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Zimitri Erasmus (2008) stated ‘race’ to be a social construct. He has tried to find answers to any future possibilities that would stand out from the cruelty of racism. Although the answers to the questions asked in this study about the rise of racism in countries like South Africa is because their skin color shapes the way of treating them. He also sought answers on the steps that need to be taken to build a nation or to make it less centralized in terms of character discrimination (Robins, 2008).
On the contrary, Biko (1987) identified that the whites in this country have placed themselves on a path of exploiting the minds and bodies of the black as in the form of white racism. Blacks are realizing the need to find the cause of their suffering. For example, their black skin color ignores false promises of the white’s. The liberals is utmost efficient in making a political drama of opposing the status quo by all groups staying within a non-racial structure. The liberal’s are in a view, an individual standing on behalf of non-racialism principle is unable to adopt racialist policies.
According to Zimitri Erasmus (2008), understanding race as a social construct changed the political and philosophical meanings of race and allows one to accept the open possibility. This approach implies to view ourselves as political beings struggling to become ‘new humans’. The entire future human race does not depend on science and biology, but partly, by the political contextual choices made by us. Citing examples he stated that, the majority of South Africans continue to be deeply ordered in their everyday life due to the radicalized humanity fragmentation. The author describes that according to the liberal humanist sense post-racial future is not one in which race matters. Instead, it refers to continued subjective material that encompasses the physical brutality affecting the race actively or politically. It was further confronted with a more humane and egalitarian societal view creation (Robins, 2008).
In the contrary, Biko (1987) in his study found out that the awareness growth amongst South African blacks often influence the movement associated with the American 'Negro'. This acts as a sequel to attainment of independence attempts made by many African states within a short time. Dr Hastings Kamuzu Banda was a militant and was a hero often quoted; being a black man's country no white man is allowed in their lands. The author was in a view that the white man’s invincibility myth was exposed and the Africans started to raise their voices concerned toward the ways of liking the harboring continued servitude ideas. He accepts that the white’s had no right and wanted to remove and decorate in African style their own terms of practice. American terminology used to express new ideas and thoughts publicly in the US. Black Consciousness advocates are choosing to cut out useful dialogue with the world (Gibson, 2008).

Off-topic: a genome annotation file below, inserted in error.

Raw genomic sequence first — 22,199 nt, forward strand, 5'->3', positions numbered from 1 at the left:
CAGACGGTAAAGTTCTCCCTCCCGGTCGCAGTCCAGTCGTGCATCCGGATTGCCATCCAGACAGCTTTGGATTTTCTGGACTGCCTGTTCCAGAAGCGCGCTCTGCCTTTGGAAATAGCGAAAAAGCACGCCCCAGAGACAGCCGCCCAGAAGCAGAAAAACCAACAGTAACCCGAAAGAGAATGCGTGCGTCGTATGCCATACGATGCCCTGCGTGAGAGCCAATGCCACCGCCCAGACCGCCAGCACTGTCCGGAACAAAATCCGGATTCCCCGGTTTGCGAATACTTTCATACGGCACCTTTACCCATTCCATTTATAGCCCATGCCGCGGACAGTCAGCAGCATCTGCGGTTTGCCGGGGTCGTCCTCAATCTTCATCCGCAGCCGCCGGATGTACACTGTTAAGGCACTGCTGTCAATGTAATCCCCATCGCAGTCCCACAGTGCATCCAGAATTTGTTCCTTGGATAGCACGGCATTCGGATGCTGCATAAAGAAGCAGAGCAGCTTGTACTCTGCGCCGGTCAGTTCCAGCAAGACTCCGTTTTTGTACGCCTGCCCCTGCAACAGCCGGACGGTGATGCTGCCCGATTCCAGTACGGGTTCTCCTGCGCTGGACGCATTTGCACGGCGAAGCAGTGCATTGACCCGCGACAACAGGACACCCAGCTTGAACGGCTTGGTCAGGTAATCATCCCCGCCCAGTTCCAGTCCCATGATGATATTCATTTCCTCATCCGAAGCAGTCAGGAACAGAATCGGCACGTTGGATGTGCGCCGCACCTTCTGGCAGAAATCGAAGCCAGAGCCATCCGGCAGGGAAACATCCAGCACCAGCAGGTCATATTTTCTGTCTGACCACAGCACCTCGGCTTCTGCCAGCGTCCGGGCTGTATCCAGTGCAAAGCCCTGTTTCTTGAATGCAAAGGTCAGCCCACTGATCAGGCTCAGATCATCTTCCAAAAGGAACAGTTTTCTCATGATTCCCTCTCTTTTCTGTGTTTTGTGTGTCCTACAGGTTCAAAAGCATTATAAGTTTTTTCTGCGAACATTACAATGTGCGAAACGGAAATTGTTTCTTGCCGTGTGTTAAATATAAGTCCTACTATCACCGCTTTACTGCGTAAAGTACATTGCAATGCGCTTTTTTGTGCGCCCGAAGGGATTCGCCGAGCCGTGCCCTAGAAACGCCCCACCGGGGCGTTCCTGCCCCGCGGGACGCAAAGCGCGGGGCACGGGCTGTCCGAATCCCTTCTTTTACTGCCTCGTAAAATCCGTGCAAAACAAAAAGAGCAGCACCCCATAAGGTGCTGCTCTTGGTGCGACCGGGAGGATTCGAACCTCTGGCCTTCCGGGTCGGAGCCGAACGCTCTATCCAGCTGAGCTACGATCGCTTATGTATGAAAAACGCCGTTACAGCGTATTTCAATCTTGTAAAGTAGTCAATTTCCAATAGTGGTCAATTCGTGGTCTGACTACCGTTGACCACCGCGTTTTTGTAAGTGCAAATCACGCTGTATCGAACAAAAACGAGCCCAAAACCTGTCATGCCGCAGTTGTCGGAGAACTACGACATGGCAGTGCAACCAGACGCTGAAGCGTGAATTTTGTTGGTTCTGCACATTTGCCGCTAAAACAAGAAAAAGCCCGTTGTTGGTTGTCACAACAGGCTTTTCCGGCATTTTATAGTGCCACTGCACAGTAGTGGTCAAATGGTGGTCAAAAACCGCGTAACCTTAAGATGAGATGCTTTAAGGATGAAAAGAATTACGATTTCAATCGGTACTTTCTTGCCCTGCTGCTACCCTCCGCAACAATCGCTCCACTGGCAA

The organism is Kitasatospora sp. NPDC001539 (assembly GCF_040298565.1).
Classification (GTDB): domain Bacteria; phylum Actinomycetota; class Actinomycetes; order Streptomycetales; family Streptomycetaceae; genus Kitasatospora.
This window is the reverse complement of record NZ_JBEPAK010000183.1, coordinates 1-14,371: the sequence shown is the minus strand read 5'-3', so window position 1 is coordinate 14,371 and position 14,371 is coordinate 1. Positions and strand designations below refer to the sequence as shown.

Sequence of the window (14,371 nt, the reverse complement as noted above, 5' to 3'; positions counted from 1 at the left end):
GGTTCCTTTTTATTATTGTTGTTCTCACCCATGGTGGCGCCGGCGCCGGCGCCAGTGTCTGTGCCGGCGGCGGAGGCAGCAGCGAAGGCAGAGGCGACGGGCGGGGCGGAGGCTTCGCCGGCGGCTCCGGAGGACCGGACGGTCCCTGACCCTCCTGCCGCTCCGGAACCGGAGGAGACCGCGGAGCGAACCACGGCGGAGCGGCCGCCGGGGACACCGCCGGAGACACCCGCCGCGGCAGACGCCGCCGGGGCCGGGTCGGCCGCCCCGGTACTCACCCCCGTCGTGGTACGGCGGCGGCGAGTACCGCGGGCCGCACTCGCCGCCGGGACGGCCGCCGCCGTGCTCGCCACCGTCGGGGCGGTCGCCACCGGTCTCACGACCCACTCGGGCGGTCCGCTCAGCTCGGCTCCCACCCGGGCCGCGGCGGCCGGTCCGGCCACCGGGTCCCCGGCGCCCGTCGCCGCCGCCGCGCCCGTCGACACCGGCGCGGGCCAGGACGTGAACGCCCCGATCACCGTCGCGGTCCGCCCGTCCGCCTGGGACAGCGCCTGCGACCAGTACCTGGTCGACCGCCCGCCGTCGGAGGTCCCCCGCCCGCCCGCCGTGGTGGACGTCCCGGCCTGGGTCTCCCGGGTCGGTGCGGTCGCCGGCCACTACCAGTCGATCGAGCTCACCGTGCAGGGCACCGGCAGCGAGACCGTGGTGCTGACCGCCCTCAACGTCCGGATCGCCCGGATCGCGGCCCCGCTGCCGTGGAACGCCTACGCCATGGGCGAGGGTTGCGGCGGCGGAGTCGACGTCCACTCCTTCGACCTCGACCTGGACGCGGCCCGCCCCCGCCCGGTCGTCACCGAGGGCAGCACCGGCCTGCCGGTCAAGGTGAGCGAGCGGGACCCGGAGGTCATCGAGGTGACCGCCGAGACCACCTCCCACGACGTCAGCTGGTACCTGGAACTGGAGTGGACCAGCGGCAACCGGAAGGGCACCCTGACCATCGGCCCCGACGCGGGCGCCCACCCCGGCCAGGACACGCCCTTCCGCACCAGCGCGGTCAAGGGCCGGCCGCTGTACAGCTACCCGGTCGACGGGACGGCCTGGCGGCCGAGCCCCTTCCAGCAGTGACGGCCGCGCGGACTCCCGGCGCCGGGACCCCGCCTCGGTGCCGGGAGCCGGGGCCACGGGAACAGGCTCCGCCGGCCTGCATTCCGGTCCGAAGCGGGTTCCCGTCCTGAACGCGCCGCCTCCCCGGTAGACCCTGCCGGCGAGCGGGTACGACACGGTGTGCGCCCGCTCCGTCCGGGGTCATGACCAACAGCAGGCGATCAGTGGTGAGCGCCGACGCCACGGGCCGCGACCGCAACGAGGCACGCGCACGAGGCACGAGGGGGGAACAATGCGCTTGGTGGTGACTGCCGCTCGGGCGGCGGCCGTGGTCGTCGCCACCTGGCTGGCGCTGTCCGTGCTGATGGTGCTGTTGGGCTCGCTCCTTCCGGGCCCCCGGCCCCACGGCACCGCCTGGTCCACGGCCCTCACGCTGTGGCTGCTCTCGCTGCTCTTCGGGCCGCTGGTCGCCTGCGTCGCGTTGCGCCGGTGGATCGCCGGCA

As per the words of Biko (1987) "No race possesses the monopoly of beauty, intelligence, force, and there is room for all of us at the rendezvous of victory".
It can be comprehended from the article of Zimitri Erasmus that race is not related to roots or origins but refers to the ways of seeing the world that shapes humanity and is responsible for our own existence. South Africans anti-apartheid supporters in the 90s never thought of seeing themselves as victorious and experience apartheid’s end.
As mentioned by Biko (1987) “Then again the progressively sterner legislation that has lately filled the South African statute books has had a great effect in convincing the people of the evil inherent in the system of apartheid”.
Steve Biko and Nelson Mandela make it possible to imagine apartheid free South Africa because they were not prisoners of apartheid’s history instead dared to imagine and live a different future. Mandela and others shaped the present by implementing fair politics and practices no way associated with their genetic make-up or cultural essence of the heritage (Robins, 2008).
Biko S (1987). I Write What I Like. Retrieved from: https://www.academia.edu/21658434/Steve_Biko_I_Write_what_I_like [Retrieved On: 7th September 2020]
Gibson, N. C. (2008). Black consciousness after Biko: the dialectics of liberation in South Africa, 1977–1987. In Biko Lives! (pp. 129-155). Palgrave Macmillan, New York.
Robins, S. (2008). A chapter in New South African Keywords edited by Nick Shepherd and. Steven Robins. Retrieved from: https://www.academia.edu/26324397/Race_in_New_South_African_Keywords_eds_Shepherd_N_and_Robins_S_[Retrieved On: 7th September 2020]
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